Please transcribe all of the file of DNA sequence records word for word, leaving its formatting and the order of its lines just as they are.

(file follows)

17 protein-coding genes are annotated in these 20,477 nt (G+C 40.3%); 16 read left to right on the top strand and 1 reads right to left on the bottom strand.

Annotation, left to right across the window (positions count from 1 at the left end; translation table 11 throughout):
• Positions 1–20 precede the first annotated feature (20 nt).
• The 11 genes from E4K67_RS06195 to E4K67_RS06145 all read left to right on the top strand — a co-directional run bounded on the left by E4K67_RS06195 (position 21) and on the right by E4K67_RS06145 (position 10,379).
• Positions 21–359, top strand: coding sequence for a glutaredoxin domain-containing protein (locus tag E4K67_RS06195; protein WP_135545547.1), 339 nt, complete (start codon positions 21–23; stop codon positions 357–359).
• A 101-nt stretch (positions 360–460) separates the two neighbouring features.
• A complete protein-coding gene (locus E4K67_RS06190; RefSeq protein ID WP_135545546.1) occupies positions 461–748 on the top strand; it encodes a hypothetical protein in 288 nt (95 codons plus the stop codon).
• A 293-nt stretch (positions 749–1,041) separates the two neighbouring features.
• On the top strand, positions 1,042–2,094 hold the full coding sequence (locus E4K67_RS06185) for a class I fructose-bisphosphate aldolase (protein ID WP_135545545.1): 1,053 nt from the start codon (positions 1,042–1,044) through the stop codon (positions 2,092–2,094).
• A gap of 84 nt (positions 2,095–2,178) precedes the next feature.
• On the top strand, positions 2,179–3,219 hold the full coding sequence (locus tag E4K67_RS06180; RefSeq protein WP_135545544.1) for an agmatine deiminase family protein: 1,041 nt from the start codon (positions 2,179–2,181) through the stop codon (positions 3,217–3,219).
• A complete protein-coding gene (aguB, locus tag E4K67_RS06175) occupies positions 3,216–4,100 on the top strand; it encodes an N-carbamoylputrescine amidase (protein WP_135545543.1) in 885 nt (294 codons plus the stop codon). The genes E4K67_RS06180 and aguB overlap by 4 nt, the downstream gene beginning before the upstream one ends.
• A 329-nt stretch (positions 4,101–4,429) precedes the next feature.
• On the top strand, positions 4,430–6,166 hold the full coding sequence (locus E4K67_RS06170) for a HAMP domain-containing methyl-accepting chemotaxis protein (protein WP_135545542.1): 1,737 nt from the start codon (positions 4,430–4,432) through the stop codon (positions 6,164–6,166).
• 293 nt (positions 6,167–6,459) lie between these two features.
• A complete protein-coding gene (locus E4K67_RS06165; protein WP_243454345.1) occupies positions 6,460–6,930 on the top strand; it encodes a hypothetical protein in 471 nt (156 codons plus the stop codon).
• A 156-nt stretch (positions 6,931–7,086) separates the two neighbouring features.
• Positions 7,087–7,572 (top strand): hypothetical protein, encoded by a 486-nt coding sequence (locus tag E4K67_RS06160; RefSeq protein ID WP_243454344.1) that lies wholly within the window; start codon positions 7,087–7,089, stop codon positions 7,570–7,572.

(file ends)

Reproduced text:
17 protein-coding genes are annotated in these 20,477 nt (G+C 40.3%); 16 read left to right on the top strand and 1 reads right to left on the bottom strand.

Annotation, left to right across the window (positions count from 1 at the left end; translation table 11 throughout):
• Positions 1–20 precede the first annotated feature (20 nt).
• The 11 genes from E4K67_RS06195 to E4K67_RS06145 all read left to right on the top strand — a co-directional run bounded on the left by E4K67_RS06195 (position 21) and on the right by E4K67_RS06145 (position 10,379).
• Positions 21–359, top strand: coding sequence for a glutaredoxin domain-containing protein (locus tag E4K67_RS06195; protein WP_135545547.1), 339 nt, complete (start codon positions 21–23; stop codon positions 357–359).
• A 101-nt stretch (positions 360–460) separates the two neighbouring features.
• A complete protein-coding gene (locus E4K67_RS06190; RefSeq protein ID WP_135545546.1) occupies positions 461–748 on the top strand; it encodes a hypothetical protein in 288 nt (95 codons plus the stop codon).
• A 293-nt stretch (positions 749–1,041) separates the two neighbouring features.
• On the top strand, positions 1,042–2,094 hold the full coding sequence (locus E4K67_RS06185) for a class I fructose-bisphosphate aldolase (protein ID WP_135545545.1): 1,053 nt from the start codon (positions 1,042–1,044) through the stop codon (positions 2,092–2,094).
• A gap of 84 nt (positions 2,095–2,178) precedes the next feature.
• On the top strand, positions 2,179–3,219 hold the full coding sequence (locus tag E4K67_RS06180; RefSeq protein WP_135545544.1) for an agmatine deiminase family protein: 1,041 nt from the start codon (positions 2,179–2,181) through the stop codon (positions 3,217–3,219).
• A complete protein-coding gene (aguB, locus tag E4K67_RS06175) occupies positions 3,216–4,100 on the top strand; it encodes an N-carbamoylputrescine amidase (protein WP_135545543.1) in 885 nt (294 codons plus the stop codon). The genes E4K67_RS06180 and aguB overlap by 4 nt, the downstream gene beginning before the upstream one ends.
• A 329-nt stretch (positions 4,101–4,429) precedes the next feature.
• On the top strand, positions 4,430–6,166 hold the full coding sequence (locus E4K67_RS06170) for a HAMP domain-containing methyl-accepting chemotaxis protein (protein WP_135545542.1): 1,737 nt from the start codon (positions 4,430–4,432) through the stop codon (positions 6,164–6,166).
• 293 nt (positions 6,167–6,459) lie between these two features.
• A complete protein-coding gene (locus E4K67_RS06165; protein WP_243454345.1) occupies positions 6,460–6,930 on the top strand; it encodes a hypothetical protein in 471 nt (156 codons plus the stop codon).
• A 156-nt stretch (positions 6,931–7,086) separates the two neighbouring features.
• Positions 7,087–7,572 (top strand): hypothetical protein, encoded by a 486-nt coding sequence (locus tag E4K67_RS06160; RefSeq protein ID WP_243454344.1) that lies wholly within the window; start codon positions 7,087–7,089, stop codon positions 7,570–7,572.